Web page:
Switching from monads to applicative functors

- January 26, 2014
Kwang's Haskell Blog - Switching from monads to applicative functors

Switching from monads to applicative functors

Posted on January 26, 2014 by Kwang Yul Seo

Many applications of monads actually do not require monads but only applicative functors. Monads allow us to run actions depending on the results of earlier actions, but not all applications of monads need this extended functionality.

It is better to use applicative functors where possible because there are some advantages of applicative functors. Applicative functor on the Haskell Wiki mentions two:

  • Code that uses only on the Applicative interface are more general than ones uses the Monad interface, because there are more applicative functors than monads. The ZipList is an applicative functor on lists, where liftA2 is implemented by zipWith. It is a typical example of an applicative functor that is not a monad.

  • Programming with Applicative has a more applicative/functional feel. Especially for newbies, it may encourage functional style even when programming with effects. Monad programming with do notation encourages a more sequential & imperative style.

There is another advantage. Applicative functors do not need special transformers because they can be combined in a generic way.

But there is a problem. It is usually not easy to decide if we need monads or applicative functors up front. You ambitiously start with applicative functors and find later that you actually needed monads. Sad!

Here is my tip. I start with monads but use only return, ap, liftM, liftM2, … instead of do, >>=. The most common pattern is

do x <- fx
   y <- fy
   return (g x y)

This can be rewritten as liftM2 g fx fy. Once you are sure that you need only those monad methods, you can mechanically switch from monads to applicative functors using the following translation table:

  • import Control.Monad -> import Control.Applicative
  • return -> pure
  • ap -> -> (<*>)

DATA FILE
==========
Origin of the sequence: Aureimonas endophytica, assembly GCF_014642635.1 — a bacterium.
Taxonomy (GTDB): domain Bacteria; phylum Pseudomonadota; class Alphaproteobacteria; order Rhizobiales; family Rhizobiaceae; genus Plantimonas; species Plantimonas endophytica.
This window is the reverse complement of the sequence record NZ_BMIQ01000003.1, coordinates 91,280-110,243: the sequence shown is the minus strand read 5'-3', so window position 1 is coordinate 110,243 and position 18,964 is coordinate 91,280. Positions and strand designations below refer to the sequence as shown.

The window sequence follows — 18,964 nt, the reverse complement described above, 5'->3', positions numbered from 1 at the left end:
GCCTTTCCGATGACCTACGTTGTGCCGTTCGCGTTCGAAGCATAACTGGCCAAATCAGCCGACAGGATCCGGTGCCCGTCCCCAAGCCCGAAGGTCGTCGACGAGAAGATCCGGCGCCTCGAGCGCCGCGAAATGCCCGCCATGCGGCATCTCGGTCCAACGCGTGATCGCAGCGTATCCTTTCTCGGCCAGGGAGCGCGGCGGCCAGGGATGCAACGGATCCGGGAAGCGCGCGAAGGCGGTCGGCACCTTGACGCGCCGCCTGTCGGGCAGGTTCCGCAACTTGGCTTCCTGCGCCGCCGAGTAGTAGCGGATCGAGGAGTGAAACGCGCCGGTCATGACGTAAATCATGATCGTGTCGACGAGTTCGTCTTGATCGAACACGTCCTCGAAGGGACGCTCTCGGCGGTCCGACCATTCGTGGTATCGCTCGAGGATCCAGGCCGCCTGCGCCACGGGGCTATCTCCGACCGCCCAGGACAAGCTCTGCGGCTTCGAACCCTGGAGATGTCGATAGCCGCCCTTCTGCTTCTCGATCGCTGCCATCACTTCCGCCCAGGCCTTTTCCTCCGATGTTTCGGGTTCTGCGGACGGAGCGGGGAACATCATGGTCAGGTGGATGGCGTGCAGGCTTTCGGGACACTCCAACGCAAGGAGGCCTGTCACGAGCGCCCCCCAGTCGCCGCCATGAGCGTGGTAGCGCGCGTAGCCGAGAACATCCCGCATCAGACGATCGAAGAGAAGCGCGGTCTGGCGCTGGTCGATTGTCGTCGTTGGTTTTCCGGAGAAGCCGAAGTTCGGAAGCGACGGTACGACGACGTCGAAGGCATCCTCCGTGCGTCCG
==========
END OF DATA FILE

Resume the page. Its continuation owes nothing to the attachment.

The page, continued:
• liftM -> liftA or (<$>)
  • liftM2 -> liftA2
  • (Monad m =>) -> (Applicative f =>)
Read more

Applicative parsing

- January 16, 2014
Kwang's Haskell Blog - Applicative parsing

Applicative parsing

Posted on January 16, 2014 by Kwang Yul Seo

While implementing a parser for a toy imperative language, I used a parser combinator library Parsec, which supports both applicative parsing and monadic parsing. I first wrote the parser in monadic style and then changed it to applicative style because it gave me a more succinct parser.

This article explains the difference between these two styles and discusses the benefits of applicative parsing over monadic parsing.

Here a simple C like program fragment:

int max(int a, b)
    if (a > b)
        return a;
        return b;

The following is a snippet of the AST.

data Def = DFun Type Id [Arg] [Stm]

data Stm =
    | SIfElse Exp Stm Stm

The parser for function definitions is compact. DFun is a pure function which takes 4 arguments. For each argument, we need to perform an effectful computation, which is parsing. So I used ($) to lift a pure value to the effectful world and applied effectful arguments using (*).

def :: Parser Def
def = DFun <$> typ <*> ident <*> parens (commaSep arg) <*> braces (many stm)

The same parser can be written in monadic style as in the following. You can see that we need to create more bindings to name intermediate results.

def :: Parser Def
def = do
    t <- typ
    id <- ident
    args <- parens (commaSep arg)
    stms <- braces (many stm)
    return $ Dfun t id args stms

Let’s look at another example. ifElseStm is a parser which parses an if-else statement into a STM instance with SIfElse data constructor. Here (*>) is used to sequencing actions, discarding the result of the first operand because we don’t need to store “if” and “else” keywords in the AST.

ifElseStm :: Parser Stm
ifElseStm =  SIfElse <$> (reserved "if" *> parens exp) <*> stm <*> (reserved "else" *> stm)

The same parser also can be written in monadic style.

ifElseStm :: Parser Stm
ifElseStm =  do
    reserved "if"
    condExp <- exp
    thenStm <- stm
    reserved "else"
    elseStm <- stm
    return $ SIfElse condExp thenStm elseStm

In monadic parsing, (>>) is used to discard the result of an effectful computation. This parser also creates a lot of bindings to name intermediate results.

From these two examples, we can see the stylistic difference between applicative parsing and monadic parsing. Applicative parsing is more succinct in this particular example. This is not always true, so I usually try both options to find the better one.

However, the difference is not just on the style. The real difference is in how sequential composition is handled. Monad is more powerful than applicative functor, but that’s the exact reason why we can reason about monad less than applicative functor. This difference in turn gives applicative parsing better performance optimization chances. What are the benefits of applicative parsing over monadic parsing? explains this point well.

For more in-depth understanding of applicative programming, refer to FUNCTIONAL PEARL: Applicative programming with effects.

Read more